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Technology isn’t ready to clean up fracking’s radioactive legacy

The UK doesn’t yet have the infrastructure for fracking. Green Energy Futures, CC BY-SA

If fracking is to be a viable option for energy production, the industry must find a way to deal with the naturally occurring radioactive materials (NORM) that are released as a byproduct of the process. These radioactive materials and their environmental consequences must be accounted for.

Radioactive substances occur naturally within the shale rocks that contain gas resources. These include uranium and thorium, and their decay products such as radium and radon. While the uranium and thorium are immobile, over millennia the radium has dissolved into the water trapped in the pores of the rocks when they were formed, along with high concentrations of dissolved minerals.

The process of fracking involves pumping water and chemicals deep under ground to break apart the shale rocks and release the gas they contain. Much of this water returns to the surface as flowback, bringing with it pore fluid released from the shale. The initial flowback mainly consists of the clean water that was injected, but once most of this has returned to the surface the fluid will contain a higher proportion of pore water. This means increasing levels of radioactive radium and dissolved radon gas.

Radon will be present in the gas stream, just as with conventional gas resources, but generally at very low concentrations. It is minimal enough to fall under the radar of radioactive substances regulation. But the concentration of naturally occuring radioactive material that is found in the waste water, principally radium, is high enough to be of regulatory concern.

Concentrations of NORM in the flowback must be monitored, along with the deposits of scale and sludge that get left on the inside of pipes and other equipment.

These issues are similar to those that arise during conventional oil and gas production, which also generate large volumes of water as a by-product of extraction. But the amount of NORM in water found in conventional oil and gas reservoirs tends to be lower than in shale gas flowback.

In offshore fields such as those in the North Sea, the majority of water that is produced is discharged directly to the sea. For onshore fracking sites this will not be possible of course, and neither will it be possible to dispose of the waste water by injecting it back underground. This is because once fracking has taken place, the permeability of the shale remains low, making re-injecting the waste water difficult. Regardless, the addition of fracking chemicals means this would not be allowed even where it might be possible.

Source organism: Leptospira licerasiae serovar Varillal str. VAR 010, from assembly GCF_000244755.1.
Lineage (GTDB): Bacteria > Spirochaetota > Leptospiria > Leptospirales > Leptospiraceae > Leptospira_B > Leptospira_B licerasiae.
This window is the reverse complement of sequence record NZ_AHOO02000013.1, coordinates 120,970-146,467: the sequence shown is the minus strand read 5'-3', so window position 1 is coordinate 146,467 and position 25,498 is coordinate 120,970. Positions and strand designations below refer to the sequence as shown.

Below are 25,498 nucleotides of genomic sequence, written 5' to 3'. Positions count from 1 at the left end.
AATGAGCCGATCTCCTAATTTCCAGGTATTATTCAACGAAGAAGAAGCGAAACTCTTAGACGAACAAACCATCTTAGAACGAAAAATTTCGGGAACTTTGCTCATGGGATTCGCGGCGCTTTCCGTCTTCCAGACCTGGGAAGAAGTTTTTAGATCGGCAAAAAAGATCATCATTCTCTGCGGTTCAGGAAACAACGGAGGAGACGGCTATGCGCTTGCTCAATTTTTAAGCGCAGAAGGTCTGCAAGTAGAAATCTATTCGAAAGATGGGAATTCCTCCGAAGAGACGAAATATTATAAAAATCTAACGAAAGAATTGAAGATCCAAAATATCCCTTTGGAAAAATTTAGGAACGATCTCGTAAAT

Dealing with waste

Fracking produces very large volumes of waste water and, due to the concentration of NORM it contains, a permit is required to manage it. As yet, there is no economic way to clean up the waste water for drinking or irrigation purposes, but other dissolved minerals and rock debris can be removed to allow its reuse to frack additional wells. Reusing flowback like this minimises the volume of water used in fracking, but does not avoid the problem of having large volumes of radioactively contaminated waste water that needs to be managed.

Some estimates suggest widespread exploitation of the UK’s shale gas reserves would increase the national waste water treatment requirement by as much as 3%. And conventional waste water treatment methods are generally not able to remove the radioactive materials effectively.

Though the technology to remove radioactive contaminants from waste water exists, it is both expensive and difficult, depending on the concentrations of other contaminants that are present. It’s also not readily available for treatment of the volumes of waste water likely to be produced as a result of the full commercial exploitation of UK shale gas.

The management and disposal of the scales and sludges left on exploration and production equipment will also be an issue for the shale gas industry – though treatment technologies and disposal routes for are more readily available.

The UK’s nascent shale gas industry must have a plan in place to deal with the byproducts of fracking. It will require careful management to ensure that any radiological material does not become a health or environmental hazard.

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